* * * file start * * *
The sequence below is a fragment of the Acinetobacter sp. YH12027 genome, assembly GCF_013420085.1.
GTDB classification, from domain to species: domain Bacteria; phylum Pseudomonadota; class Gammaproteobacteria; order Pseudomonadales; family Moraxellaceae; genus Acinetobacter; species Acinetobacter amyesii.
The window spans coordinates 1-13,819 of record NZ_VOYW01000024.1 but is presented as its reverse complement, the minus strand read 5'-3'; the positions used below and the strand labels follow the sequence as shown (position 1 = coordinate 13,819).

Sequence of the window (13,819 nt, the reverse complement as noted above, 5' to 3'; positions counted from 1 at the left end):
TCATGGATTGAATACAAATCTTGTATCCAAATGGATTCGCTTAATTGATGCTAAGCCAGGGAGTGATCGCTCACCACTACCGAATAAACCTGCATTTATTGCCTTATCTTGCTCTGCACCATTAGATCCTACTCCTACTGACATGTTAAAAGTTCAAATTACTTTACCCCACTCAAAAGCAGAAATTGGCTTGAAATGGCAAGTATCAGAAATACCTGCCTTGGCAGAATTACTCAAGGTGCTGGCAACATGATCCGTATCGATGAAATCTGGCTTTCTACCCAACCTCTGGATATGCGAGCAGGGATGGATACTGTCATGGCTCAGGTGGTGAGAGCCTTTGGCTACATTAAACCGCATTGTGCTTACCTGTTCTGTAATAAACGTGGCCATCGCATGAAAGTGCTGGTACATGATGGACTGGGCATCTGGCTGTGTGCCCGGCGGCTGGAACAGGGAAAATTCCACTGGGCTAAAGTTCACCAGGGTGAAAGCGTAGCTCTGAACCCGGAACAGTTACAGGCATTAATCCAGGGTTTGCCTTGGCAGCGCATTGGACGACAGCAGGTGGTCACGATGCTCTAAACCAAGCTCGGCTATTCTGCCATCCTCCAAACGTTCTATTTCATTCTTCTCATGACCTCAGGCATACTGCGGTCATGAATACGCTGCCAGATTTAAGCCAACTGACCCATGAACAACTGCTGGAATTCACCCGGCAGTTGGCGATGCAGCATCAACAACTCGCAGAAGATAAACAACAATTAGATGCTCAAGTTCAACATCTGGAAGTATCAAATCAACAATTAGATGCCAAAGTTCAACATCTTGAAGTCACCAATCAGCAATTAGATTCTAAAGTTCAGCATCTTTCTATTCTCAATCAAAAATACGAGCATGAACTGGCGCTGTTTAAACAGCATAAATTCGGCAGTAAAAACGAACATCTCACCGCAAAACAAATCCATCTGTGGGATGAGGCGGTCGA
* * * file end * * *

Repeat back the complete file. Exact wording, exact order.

The sequence below is a fragment of the Acinetobacter sp. YH12027 genome, assembly GCF_013420085.1.
GTDB classification, from domain to species: domain Bacteria; phylum Pseudomonadota; class Gammaproteobacteria; order Pseudomonadales; family Moraxellaceae; genus Acinetobacter; species Acinetobacter amyesii.
The window spans coordinates 1-13,819 of record NZ_VOYW01000024.1 but is presented as its reverse complement, the minus strand read 5'-3'; the positions used below and the strand labels follow the sequence as shown (position 1 = coordinate 13,819).

Sequence of the window (13,819 nt, the reverse complement as noted above, 5' to 3'; positions counted from 1 at the left end):
TCATGGATTGAATACAAATCTTGTATCCAAATGGATTCGCTTAATTGATGCTAAGCCAGGGAGTGATCGCTCACCACTACCGAATAAACCTGCATTTATTGCCTTATCTTGCTCTGCACCATTAGATCCTACTCCTACTGACATGTTAAAAGTTCAAATTACTTTACCCCACTCAAAAGCAGAAATTGGCTTGAAATGGCAAGTATCAGAAATACCTGCCTTGGCAGAATTACTCAAGGTGCTGGCAACATGATCCGTATCGATGAAATCTGGCTTTCTACCCAACCTCTGGATATGCGAGCAGGGATGGATACTGTCATGGCTCAGGTGGTGAGAGCCTTTGGCTACATTAAACCGCATTGTGCTTACCTGTTCTGTAATAAACGTGGCCATCGCATGAAAGTGCTGGTACATGATGGACTGGGCATCTGGCTGTGTGCCCGGCGGCTGGAACAGGGAAAATTCCACTGGGCTAAAGTTCACCAGGGTGAAAGCGTAGCTCTGAACCCGGAACAGTTACAGGCATTAATCCAGGGTTTGCCTTGGCAGCGCATTGGACGACAGCAGGTGGTCACGATGCTCTAAACCAAGCTCGGCTATTCTGCCATCCTCCAAACGTTCTATTTCATTCTTCTCATGACCTCAGGCATACTGCGGTCATGAATACGCTGCCAGATTTAAGCCAACTGACCCATGAACAACTGCTGGAATTCACCCGGCAGTTGGCGATGCAGCATCAACAACTCGCAGAAGATAAACAACAATTAGATGCTCAAGTTCAACATCTGGAAGTATCAAATCAACAATTAGATGCCAAAGTTCAACATCTTGAAGTCACCAATCAGCAATTAGATTCTAAAGTTCAGCATCTTTCTATTCTCAATCAAAAATACGAGCATGAACTGGCGCTGTTTAAACAGCATAAATTCGGCAGTAAAAACGAACATCTCACCGCAAAACAAATCCATCTGTGGGATGAGGCGGTCGA